Amherst College to host Ngugi wa Thiong’o’s 80th birthday
Prof Ngugi wa Thiong’o makes a homecoming, of sorts, when he returns to Amherst College—where he was based in the early stages of exile—in a three-day fest celebrating his 80th birthday.
He will be one of the star attractions at the Amherst Lit Festival, hosted by the top liberal arts college, and whose prominent Kenyan alumni include President Uhuru Kenyatta.
Ngugi taught at Amherst College in 1991, serving as a distinguished visiting professor of English and African Literature. His birthday celebrations will be between March 1-3.
The Kenyan journalist and author, Dr Peter Kimani, who is coordinating Ngugi’s event, is presently the Visiting Writer at the college. Kimani expects Ngugi’s celebration to springboard an assessment of his artistic legacy.
Kimani, whom many in the literary world consider to be Ngugi’s literary son, explained that the theme of the celebration, ‘This Time Tomorrow,’ draws from an old Ngugi play that contemplates the future of a widowed woman, who is rendered homeless after her slum home is overrun by city authorities.
“It’s opportune time for Kenyans and Africans to ponder: Where do we go from here? Where do we take Ngugi’s artistic legacy, ‘this time tomorrow’”? Kimani said, adding that Ngugi’s engagements as a socially committed writer and activist provide useful lessons for African writers.
“Ngugi’s decision to return to his roots, by championing African languages in late 1970s, was at the peak of his writing career. That meant his work suffered less immediate circulation, though not necessarily, less impact.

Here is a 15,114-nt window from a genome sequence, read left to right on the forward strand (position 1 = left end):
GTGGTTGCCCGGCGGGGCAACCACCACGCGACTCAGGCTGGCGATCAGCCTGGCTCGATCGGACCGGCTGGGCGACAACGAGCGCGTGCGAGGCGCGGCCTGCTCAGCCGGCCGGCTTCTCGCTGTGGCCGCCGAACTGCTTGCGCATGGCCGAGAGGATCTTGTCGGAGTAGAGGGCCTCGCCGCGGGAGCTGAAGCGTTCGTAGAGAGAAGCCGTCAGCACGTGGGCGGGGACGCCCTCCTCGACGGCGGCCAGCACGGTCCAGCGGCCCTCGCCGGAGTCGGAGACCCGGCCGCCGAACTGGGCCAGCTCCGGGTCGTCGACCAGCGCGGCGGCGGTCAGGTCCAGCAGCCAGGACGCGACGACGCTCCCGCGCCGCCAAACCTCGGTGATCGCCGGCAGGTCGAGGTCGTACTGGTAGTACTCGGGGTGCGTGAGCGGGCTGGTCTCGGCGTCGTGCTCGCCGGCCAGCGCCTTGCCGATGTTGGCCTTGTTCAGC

“But he received less external recognition, as Europe wasn’t going to reward someone seeking to end their cultural hegemony. He put his people and continent first, and that’s a useful lesson for us to postulate.”
The Amherst celebration will feature readings and discussions surrounding Ngugi’s life in writing. Most activities will be held at Amherst College, though Smith College, which is part of the Five Colleges incorporating Amherst, Hampshire, Mt Holyoke and the University of Massachusetts, Amherst, will host some events.
This includes Ngugi’s public lecture: “Birth of a Dream Weaver: The Pleasures and Perils of Writing,” reflecting on Ngugi’s evolution as a writer, a career that took off while still an undergraduate at Makerere University in Uganda in 1962 with the play, The Black Hermit. This will be on March 1.
That evening, Amherst College will host a staged reading of the play, This Time Tomorrow, directed by Kim Euell, an award-winning African-American dramaturg based at the University of Massachusetts, Amherst.
On March 2, Amherst College will also host a screening of a film, Ngugi wa Thiong’o: The River Between African and European Languages, directed by the Kenyan academic, Prof Ndirangu Wachanga, who is based at the University of Wisconsin in Madison.
Wachanga’s work looks at the intersect of memory and the construction of national history. Over the past decade, he has documented the lives and times of leading Kenyan academics, including Ali Mazrui.
Ngugi will deliver the final reading the Amherst Lit Festival, followed by his birthday celebration, on March 3.
The month of March will prove busy for Kimani. He has a scheduled tour of London between March 10 and 17, to promote the British edition of his historical novel, Dance of the Jakaranda.
The book was released in New York last February, to great critical acclaim, including a New York Times Notable Book of the Year selection.
Kimani will give public readings and discuss his work at the University of London’s School of Oriental and African Studies, London School of Economics, and Cambridge University.
Other book events will be Daunts, the oldest independent bookstore in London, and Waterstones, the largest bookstore chain in Europe, where he will be in conversation with Fiammetta Rocco, the Books and Arts editor at The Economist.
Kimani will wrap up his mid-year book tour at the Calabash festival in Jamaica, hailed by critics as the best literary event in the world. Hosted at Treasure beach, south of Jamaica, the biennial festival is held on a beachfront. It’s free and open to the public.
At any given point in the weeklong fest, some 2,500 people sit in the audience, waiting to soak up a reading or performance!